Default worries

Similarly, other state-owned lenders also reported a high number of MSME loans turning defaulter. Major PSU banks like Bank of Baroda, Indian Bank, Punjab National Bank and Union Bank of India have all witnessed a substantial jump in fresh slippages from the MSME sector, as high as 60 per cent of all the net additions to NPAs in the first quarter of the current fiscal.

This is a double whammy as far as the stimulus is concerned. As history has shown, banks are reluctant to take on additional exposure in an uncertain climate. With the modus operandi of the stimulus actually being delivered being left to the RBI and the banks, lenders have erred on the side of caution, ring-fencing most of the additional credits to borrowers with a “clean” record. Since most MSMEs have been struggling since the first set of rolling lockdowns started in 2020, this has meant that a bulk of the relief measures have been grabbed by big businesses, leaving stressed MSMEs stranded.

Some surveys by industry bodies have shown that 88 per cent of small borrowers were simply unable to avail themselves of any of the benefits announced by the Finance Minister, thanks to the cautious conditions insisted upon by banks.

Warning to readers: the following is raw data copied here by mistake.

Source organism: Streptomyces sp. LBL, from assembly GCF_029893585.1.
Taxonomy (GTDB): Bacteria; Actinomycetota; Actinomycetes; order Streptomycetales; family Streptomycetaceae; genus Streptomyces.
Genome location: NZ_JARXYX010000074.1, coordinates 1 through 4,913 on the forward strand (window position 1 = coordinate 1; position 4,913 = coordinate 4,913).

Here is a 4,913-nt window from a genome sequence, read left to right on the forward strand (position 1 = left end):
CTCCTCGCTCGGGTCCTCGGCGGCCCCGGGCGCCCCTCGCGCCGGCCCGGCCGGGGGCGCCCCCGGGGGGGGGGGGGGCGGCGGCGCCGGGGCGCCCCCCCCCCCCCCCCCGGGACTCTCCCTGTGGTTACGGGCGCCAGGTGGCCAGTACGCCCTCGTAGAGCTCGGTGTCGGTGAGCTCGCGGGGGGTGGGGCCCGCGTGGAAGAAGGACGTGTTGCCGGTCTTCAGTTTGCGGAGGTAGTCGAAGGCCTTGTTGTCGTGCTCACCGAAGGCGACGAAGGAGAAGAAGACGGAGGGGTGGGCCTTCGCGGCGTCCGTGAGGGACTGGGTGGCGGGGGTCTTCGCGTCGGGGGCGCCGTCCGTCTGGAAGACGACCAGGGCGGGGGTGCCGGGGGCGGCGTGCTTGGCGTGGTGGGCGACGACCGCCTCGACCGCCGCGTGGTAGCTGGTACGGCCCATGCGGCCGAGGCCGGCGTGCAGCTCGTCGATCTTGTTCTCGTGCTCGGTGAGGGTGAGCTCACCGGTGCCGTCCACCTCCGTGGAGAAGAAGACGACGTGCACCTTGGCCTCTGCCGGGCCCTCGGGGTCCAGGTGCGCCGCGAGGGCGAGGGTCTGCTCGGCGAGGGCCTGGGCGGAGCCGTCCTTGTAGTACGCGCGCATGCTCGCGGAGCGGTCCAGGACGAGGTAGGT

By now, it should be amply clear to the government that an over reliance on the banking system to bail out the economy is unwarranted. Banks are lending institutions, and lending always comes with strings attached. Moratoriums on loan repayments and credit guarantees delay the inevitable, while increasing the debt burden of already stressed businesses.

The solution is for more direct spending by government, which continues to be a significant customer for MSMEs. Further, since a bulk of MSMEs are actually sub-contractors or suppliers to larger, organised businesses, a faster settlement of what is euphemistically called “trade credit” can really help open up blocked cash flows for MSMEs. In this context, the passing of the Factoring Regulation (Amendment) Bill, 2020 was one of the few positives of the washed-out Monsoon session of Parliament. The new law will bring an estimated 9,000 NBFCs into the factoring business, which ought to significantly improve volumes and ease up cash flows for MSMEs.

But these will all remain palliatives until the formal banking system actually reaches out to MSMEs and embraces them. According to a 2018 IFC estimate, 84 per cent of the credit requirement of MSMEs is still being met by the informal sector — moneylenders, family and friends, etc. Unless this is reversed, no matter how large the number in any stimulus package, it is likely to remain just that — a number on paper.

The writer is a senior journalist

Published on August 18, 2021